Kristen Kuliga – A Long Island Iced Tea
Over a year ago, I did a special spotlight on female agent, Kristen Kuliga. It took FOX Business a lot longer to realize the great strides that Ms. Kuliga has made in the sports agent industry. While Kuliga is no longer the only woman NFLPA certified agent to negotiate contracts for active NFL players, she is still a prime example of a person in a minority class who breaks the stereotype that a successful agent must be a man between 40 and 50 years of age.
Worthwhile knowledge that Fox Business provides includes the fact that Kuliga is the daughter of an athletic director. Things that the report could have left out are references to her being like a long island iced tea: If Kuliga were a cocktail, she would be a Long Island iced tea: five parts hard liquor with one part sweet mix. It might appear innocent, but you realize how strong it is after drinking it. Can’t beat mainstream journalism. Another thing that the journalist does is make agen, Tony Agone, out to look like a real ass.
When another agent, Tony Agone, says his daughter was thinking about becoming a sports agent, he told her “no way.”
“It’s tough,” Agone says. “Not a lot of women make it. You have to be really hard-headed to make it in this industry, plus she would make a lot more money as a [veterinarian].”
I wonder what my recent panelist at UF Sports Law Symposium, Kristine Rosendahl, would have said about that comment. Moreover, I wonder what Tony Agnone (with an N after the G) of Eastern Athletic Services thinks about FOX butchering his name a couple of times.
Anyway, Kristen is fully back into the business of representing athletes. In 2004, she sold her company, K Sports & Entertainment to Paid Inc, but recently bought back the rights to her company and has never looked back since.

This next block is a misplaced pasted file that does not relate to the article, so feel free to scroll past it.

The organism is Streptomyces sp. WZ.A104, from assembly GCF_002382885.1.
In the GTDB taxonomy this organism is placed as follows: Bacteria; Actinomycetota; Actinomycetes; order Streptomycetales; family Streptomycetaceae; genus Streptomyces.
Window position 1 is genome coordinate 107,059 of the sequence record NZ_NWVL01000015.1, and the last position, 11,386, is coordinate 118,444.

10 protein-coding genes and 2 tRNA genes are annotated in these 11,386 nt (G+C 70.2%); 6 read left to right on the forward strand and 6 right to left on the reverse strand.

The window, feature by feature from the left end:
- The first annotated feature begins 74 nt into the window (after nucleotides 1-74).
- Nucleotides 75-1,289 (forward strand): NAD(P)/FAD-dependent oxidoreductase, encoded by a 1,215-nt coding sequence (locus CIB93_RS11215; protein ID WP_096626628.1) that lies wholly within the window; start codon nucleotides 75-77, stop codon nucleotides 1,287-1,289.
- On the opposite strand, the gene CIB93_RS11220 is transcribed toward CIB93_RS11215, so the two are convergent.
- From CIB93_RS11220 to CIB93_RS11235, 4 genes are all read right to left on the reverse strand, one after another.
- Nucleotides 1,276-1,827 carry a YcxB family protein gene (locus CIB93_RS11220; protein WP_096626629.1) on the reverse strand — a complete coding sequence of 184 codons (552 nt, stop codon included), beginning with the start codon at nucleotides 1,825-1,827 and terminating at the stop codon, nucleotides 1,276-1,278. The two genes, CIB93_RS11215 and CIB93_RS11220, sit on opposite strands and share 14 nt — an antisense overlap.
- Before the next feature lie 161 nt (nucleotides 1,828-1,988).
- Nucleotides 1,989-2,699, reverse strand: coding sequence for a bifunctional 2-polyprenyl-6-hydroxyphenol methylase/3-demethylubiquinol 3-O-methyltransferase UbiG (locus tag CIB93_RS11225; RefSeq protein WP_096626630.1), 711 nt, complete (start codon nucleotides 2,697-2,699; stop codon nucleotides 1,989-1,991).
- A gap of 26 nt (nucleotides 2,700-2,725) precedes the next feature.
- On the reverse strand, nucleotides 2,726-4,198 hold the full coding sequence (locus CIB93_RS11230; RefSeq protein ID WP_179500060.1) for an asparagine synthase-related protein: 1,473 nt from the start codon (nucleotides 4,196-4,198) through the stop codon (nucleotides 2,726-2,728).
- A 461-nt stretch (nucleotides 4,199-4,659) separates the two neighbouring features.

FOX Business had a short Q and A with Kuliga. Here are my two favorite discussions:
FOX Business: If you “knew then what you know now,” what advice would you give yourself?
To be more strategic and conservative in some of the players I invested time and money into for training and representation.
FOX Business: In your opinion what is the biggest advancement women have made in business in the last decade and what is the biggest obstacle women must overcome in the next 10 years.
Kuliga: In the sports business, there are a lot more women that work at teams and in the sports marketing end of the business. I believe this has a lot to do with Title IX and women playing sports and therefore becoming interested in a career in sports and assertively going after these opportunities. Next biggest obstacle is for more women to become agents in representing athletes for their contracts with teams and more women working in management for teams.